Recent snow has improved conditions remarkably at Coronet Peak, but is there more on the way? Image:: Chris Hoopmann/NZSki
New Zealand Seasonal Snow Outlook | The Grasshopper
Brought to you by ESS Boardstores
After a pessimistic start to the season, things are now looking much better in New Zealand. The SOS we cried out last month seems to have taken effect. Temperatures slowly dropped as we worked our way into the mid-winter period. A conveyer belt of fronts streaming in from the west has seen the snow steadily build during the latter part of July reversing the fortunes of most resorts in Otago and in the North Island. However, it could be better in Eastern Canterbury which was blocked off from some of the bumper snowfalls enjoyed in other parts of the South Island.
A Quick Round Up
West really is best in New Zealand at the moment. With such a persistent westerly flow the rain shadow has limited snowfall to the east of the Southern Alps. Just take a look at the current snow depths across the country. Mt. Hutt is still suffering from deficiencies at 40/70cm. The Southern Lakes are in average territory with good conditions overall 95/130cm is recorded at The Remarkables and 65/135cm at Coronet Peak. Treble Cone tops the league table again this year in the South Island with 142/167cm. Mt Ruapehu, the most exposed to the onslaught of fronts coming in from the west, has 204cm on the upper slopes in Whakapapa with more to come! Altitude is key in the North Island. We have seen plenty of mixing with temporary snow falling on the lower slopes only to be washed away by rain the next day.
El Nino Southern Oscillation (ENSO) and SSTs
Not much has changed regarding ENSO. We are still trundling along in a neutral daze. It is worth noting that there is a slight chance of weak La Nina conditions developing during August and September. However, the international model consensus is that neutral conditions will continue for the whole winter. La Nina years make warm northerlies more likely while neutral years give a slightly higher chance of easterlies. Of course, we have seen a predominance of westerlies during the last couple of weeks which just goes to show that ENSO is a somewhat limited tool for long range forecasting in New Zealand. It only explains up to 25% of the variance.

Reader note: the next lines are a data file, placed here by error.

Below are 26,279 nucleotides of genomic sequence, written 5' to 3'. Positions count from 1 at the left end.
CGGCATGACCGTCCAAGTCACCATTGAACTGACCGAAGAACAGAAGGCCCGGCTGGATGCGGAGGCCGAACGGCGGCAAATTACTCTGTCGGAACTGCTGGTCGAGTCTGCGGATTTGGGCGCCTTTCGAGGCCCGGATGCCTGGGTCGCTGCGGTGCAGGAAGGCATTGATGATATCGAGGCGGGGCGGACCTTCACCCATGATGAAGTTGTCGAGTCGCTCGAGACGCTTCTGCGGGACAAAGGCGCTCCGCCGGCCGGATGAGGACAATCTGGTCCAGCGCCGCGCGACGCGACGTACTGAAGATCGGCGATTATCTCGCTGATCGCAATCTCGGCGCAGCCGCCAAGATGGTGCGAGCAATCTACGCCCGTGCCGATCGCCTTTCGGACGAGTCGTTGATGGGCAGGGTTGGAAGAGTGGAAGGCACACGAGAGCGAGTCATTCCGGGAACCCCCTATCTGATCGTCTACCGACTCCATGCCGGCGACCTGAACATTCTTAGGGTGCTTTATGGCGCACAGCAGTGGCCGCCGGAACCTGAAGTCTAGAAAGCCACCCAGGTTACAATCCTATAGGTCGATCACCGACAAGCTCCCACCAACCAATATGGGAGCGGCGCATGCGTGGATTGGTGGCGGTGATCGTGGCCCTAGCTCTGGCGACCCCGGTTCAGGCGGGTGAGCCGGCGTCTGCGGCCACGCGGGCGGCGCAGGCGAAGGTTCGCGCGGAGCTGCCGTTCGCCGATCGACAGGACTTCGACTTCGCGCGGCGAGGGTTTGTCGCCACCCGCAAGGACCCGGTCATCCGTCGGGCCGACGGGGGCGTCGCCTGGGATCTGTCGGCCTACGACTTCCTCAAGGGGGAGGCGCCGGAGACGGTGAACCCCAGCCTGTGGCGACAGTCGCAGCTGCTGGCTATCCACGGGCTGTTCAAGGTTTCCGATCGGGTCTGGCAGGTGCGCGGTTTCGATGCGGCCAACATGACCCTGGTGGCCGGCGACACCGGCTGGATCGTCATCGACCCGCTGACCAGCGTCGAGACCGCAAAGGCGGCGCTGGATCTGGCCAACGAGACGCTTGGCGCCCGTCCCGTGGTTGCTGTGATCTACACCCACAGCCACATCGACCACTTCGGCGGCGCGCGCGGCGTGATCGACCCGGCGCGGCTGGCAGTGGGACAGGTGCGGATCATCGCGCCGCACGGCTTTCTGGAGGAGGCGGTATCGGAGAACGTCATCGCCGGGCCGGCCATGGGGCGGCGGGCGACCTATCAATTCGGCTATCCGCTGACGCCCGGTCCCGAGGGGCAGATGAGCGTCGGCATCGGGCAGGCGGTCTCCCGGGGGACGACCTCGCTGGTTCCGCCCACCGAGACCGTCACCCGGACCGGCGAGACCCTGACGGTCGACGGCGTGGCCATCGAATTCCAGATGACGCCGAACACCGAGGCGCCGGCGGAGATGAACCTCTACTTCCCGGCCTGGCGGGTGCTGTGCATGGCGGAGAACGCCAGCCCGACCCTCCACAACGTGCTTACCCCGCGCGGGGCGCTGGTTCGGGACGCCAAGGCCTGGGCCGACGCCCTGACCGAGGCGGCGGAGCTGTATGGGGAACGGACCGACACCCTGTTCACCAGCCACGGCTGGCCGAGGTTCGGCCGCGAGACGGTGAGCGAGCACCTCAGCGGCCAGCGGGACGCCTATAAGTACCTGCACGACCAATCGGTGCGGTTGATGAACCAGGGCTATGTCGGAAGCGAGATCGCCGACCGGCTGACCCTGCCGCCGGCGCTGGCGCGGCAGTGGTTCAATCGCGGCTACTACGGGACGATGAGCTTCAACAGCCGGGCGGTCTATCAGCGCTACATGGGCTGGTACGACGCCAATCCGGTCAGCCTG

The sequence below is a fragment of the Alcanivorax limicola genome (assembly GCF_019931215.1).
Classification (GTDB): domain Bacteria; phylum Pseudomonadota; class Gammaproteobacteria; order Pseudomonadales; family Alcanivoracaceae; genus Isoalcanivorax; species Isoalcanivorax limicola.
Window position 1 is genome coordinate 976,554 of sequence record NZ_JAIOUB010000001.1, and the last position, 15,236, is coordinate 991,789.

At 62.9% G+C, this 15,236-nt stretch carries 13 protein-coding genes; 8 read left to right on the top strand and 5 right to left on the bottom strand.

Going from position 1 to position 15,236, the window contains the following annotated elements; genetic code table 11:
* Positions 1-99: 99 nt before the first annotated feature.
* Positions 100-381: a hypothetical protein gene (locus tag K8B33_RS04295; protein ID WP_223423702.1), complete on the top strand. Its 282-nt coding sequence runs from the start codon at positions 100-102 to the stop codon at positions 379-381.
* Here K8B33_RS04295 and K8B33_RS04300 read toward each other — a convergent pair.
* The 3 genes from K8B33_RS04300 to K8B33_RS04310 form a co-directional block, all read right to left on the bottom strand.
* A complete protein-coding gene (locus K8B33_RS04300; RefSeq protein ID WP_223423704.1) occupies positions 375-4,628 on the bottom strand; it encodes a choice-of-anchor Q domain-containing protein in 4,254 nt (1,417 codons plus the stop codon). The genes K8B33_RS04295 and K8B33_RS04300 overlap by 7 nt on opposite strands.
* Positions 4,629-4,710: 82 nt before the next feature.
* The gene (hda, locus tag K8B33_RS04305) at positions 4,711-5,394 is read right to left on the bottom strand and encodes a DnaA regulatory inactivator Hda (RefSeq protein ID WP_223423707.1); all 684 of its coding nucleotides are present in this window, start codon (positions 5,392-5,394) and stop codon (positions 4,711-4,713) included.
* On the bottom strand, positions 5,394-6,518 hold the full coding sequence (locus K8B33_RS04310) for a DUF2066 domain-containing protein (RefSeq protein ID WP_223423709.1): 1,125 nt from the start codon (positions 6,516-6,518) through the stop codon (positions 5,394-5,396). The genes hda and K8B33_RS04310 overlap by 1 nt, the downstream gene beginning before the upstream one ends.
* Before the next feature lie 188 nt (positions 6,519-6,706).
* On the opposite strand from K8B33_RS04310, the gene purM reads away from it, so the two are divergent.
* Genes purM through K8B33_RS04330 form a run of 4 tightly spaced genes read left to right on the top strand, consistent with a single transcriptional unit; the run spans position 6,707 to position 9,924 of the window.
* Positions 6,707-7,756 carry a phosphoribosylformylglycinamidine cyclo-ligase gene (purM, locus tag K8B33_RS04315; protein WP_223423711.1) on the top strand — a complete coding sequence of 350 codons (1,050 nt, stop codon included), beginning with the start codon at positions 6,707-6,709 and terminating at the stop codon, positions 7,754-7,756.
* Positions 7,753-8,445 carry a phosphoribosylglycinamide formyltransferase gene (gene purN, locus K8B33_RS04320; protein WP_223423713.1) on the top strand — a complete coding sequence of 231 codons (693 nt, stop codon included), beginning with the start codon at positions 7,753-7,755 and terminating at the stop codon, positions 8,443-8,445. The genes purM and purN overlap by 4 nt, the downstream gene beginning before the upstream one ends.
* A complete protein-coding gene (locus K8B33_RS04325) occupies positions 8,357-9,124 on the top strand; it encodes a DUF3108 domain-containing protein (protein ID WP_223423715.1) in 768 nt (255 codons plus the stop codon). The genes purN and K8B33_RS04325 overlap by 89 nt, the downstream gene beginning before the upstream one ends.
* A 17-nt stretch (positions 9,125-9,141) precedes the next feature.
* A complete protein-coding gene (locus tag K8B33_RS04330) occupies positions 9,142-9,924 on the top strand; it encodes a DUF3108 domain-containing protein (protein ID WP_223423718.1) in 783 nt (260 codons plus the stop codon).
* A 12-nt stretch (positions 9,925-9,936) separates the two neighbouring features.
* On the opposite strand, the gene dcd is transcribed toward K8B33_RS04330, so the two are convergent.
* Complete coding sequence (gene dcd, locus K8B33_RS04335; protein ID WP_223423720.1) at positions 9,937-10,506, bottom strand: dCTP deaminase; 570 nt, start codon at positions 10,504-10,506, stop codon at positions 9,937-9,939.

Whakapapa was looking PRIME when the day broke this morning! Image:: Ruapehu
The Tasman Powerhouse.
Sea Surface Temperatures (SSTs) remain well above average for the time of year in the Tasman. Higher than average SSTs are thought to raise the air temperature slightly (and the snow level) as well as provide more juice to systems approaching from the west.
A strongly negative Indian Dipole (IOD) event is helping to give Australia a season to remember (hopefully there are not too many Aussies here pining for gum trees). It is sending moisture down to Western Australia which gives extra fuel to drive storm systems spinning into the Tasman. The Southern Annular Mode (SAM Index), an index which describes the north-south movement of a westerly storm belt encircling Antarctica, turned negative during the second half of July. This would have contributed towards the barrage of lows passing to the south of the country. The good news is that the IOD is forecast to remain the same through to the end of winter. The SAM index, which is notoriously difficult to forecast, looks like it could stay negative in the first half of August which is also good news.
Crystal Ball who will be the Snowiest of them all?
So, what are the models saying about the next few weeks? Firstly, it looks as though the westerlies we have been experiencing for the last couple of weeks are not going to continue (I’m crying tiny little grasshopper tears). The models are hinting at a low forecast for the Tasman with high pressure building to the east of the South Island. This will give us periods of northerly or east/south-easterly winds depending on your location. In the South Island, a low tracking east could combine with colder air moving up from the south-east to bring much needed snow to Eastern Canterbury from the 3-5th with lesser amounts elsewhere. Colder weather is then likely for a time under a high. This should give us a good chance to get the snowmakers fired up. Rain driven in on mild northerly winds is likely in the North Island on the 3/4th. It will be followed by a colder interlude with light snow/flurries possible under a high.
We should finally shift the high around the 12th of the month. Westerly winds will become increasingly likely. This will give us a much better chance of colder air and snow going into mid-month.
The Final Verdict.
In summary, I don´t think that August will be as good as the last couple of weeks of July, at least in western areas. As I said earlier, things should improve from mid-month onwards. Most ski fields are doing ok so we should hold up fine with some additional snow this week followed by cold but settled conditions. Ruapehu will see some of its base eroded away this week but should be back on track during the second half of the month. Canterbury could score some welcome snow this week followed by cold but settled conditions. Otago will see further snow this week followed by settled conditions with a strong chance of decent conditions at the end of the month. This season is likely to end up average at best to slightly below average at worst but it looks like we have avoided the tragedy of a much worse than average year.
That’s all from the Grasshopper. We’ll update this outlook in early July. If you’ve got a different theory on what’s going to happen this winter, or just want to provide feedback, then please hit me up on the discussion below. Or you can follow me on facebook.